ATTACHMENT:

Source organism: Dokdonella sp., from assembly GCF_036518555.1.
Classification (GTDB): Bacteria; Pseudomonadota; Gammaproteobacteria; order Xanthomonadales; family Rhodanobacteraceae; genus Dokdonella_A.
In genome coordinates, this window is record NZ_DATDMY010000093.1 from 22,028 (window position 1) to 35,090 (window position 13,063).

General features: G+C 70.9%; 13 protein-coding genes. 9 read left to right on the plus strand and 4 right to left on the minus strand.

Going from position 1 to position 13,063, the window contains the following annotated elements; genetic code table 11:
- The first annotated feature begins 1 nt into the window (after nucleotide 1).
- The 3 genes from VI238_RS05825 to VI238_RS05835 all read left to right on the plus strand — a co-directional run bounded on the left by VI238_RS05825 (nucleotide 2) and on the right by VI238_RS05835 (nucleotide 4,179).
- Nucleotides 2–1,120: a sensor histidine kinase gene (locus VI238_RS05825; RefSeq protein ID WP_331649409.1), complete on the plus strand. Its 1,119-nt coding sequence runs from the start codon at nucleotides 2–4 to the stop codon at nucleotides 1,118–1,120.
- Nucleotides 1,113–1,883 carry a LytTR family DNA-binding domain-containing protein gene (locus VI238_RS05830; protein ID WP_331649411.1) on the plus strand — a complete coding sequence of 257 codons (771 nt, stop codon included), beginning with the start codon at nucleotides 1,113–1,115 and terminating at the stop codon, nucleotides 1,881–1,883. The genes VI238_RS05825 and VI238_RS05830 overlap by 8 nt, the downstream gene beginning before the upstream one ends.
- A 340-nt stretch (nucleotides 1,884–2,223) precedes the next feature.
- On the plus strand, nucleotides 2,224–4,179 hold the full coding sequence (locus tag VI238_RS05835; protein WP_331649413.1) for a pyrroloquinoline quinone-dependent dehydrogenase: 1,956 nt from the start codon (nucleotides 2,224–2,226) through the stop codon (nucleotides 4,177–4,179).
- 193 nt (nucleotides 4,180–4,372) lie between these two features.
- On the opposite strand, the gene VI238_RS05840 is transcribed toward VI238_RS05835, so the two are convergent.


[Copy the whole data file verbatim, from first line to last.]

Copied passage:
Source organism: Dokdonella sp., from assembly GCF_036518555.1.
Classification (GTDB): Bacteria; Pseudomonadota; Gammaproteobacteria; order Xanthomonadales; family Rhodanobacteraceae; genus Dokdonella_A.
In genome coordinates, this window is record NZ_DATDMY010000093.1 from 22,028 (window position 1) to 35,090 (window position 13,063).

General features: G+C 70.9%; 13 protein-coding genes. 9 read left to right on the plus strand and 4 right to left on the minus strand.

Going from position 1 to position 13,063, the window contains the following annotated elements; genetic code table 11:
- The first annotated feature begins 1 nt into the window (after nucleotide 1).
- The 3 genes from VI238_RS05825 to VI238_RS05835 all read left to right on the plus strand — a co-directional run bounded on the left by VI238_RS05825 (nucleotide 2) and on the right by VI238_RS05835 (nucleotide 4,179).
- Nucleotides 2–1,120: a sensor histidine kinase gene (locus VI238_RS05825; RefSeq protein ID WP_331649409.1), complete on the plus strand. Its 1,119-nt coding sequence runs from the start codon at nucleotides 2–4 to the stop codon at nucleotides 1,118–1,120.
- Nucleotides 1,113–1,883 carry a LytTR family DNA-binding domain-containing protein gene (locus VI238_RS05830; protein ID WP_331649411.1) on the plus strand — a complete coding sequence of 257 codons (771 nt, stop codon included), beginning with the start codon at nucleotides 1,113–1,115 and terminating at the stop codon, nucleotides 1,881–1,883. The genes VI238_RS05825 and VI238_RS05830 overlap by 8 nt, the downstream gene beginning before the upstream one ends.
- A 340-nt stretch (nucleotides 1,884–2,223) precedes the next feature.
- On the plus strand, nucleotides 2,224–4,179 hold the full coding sequence (locus tag VI238_RS05835; protein WP_331649413.1) for a pyrroloquinoline quinone-dependent dehydrogenase: 1,956 nt from the start codon (nucleotides 2,224–2,226) through the stop codon (nucleotides 4,177–4,179).
- 193 nt (nucleotides 4,180–4,372) lie between these two features.
- On the opposite strand, the gene VI238_RS05840 is transcribed toward VI238_RS05835, so the two are convergent.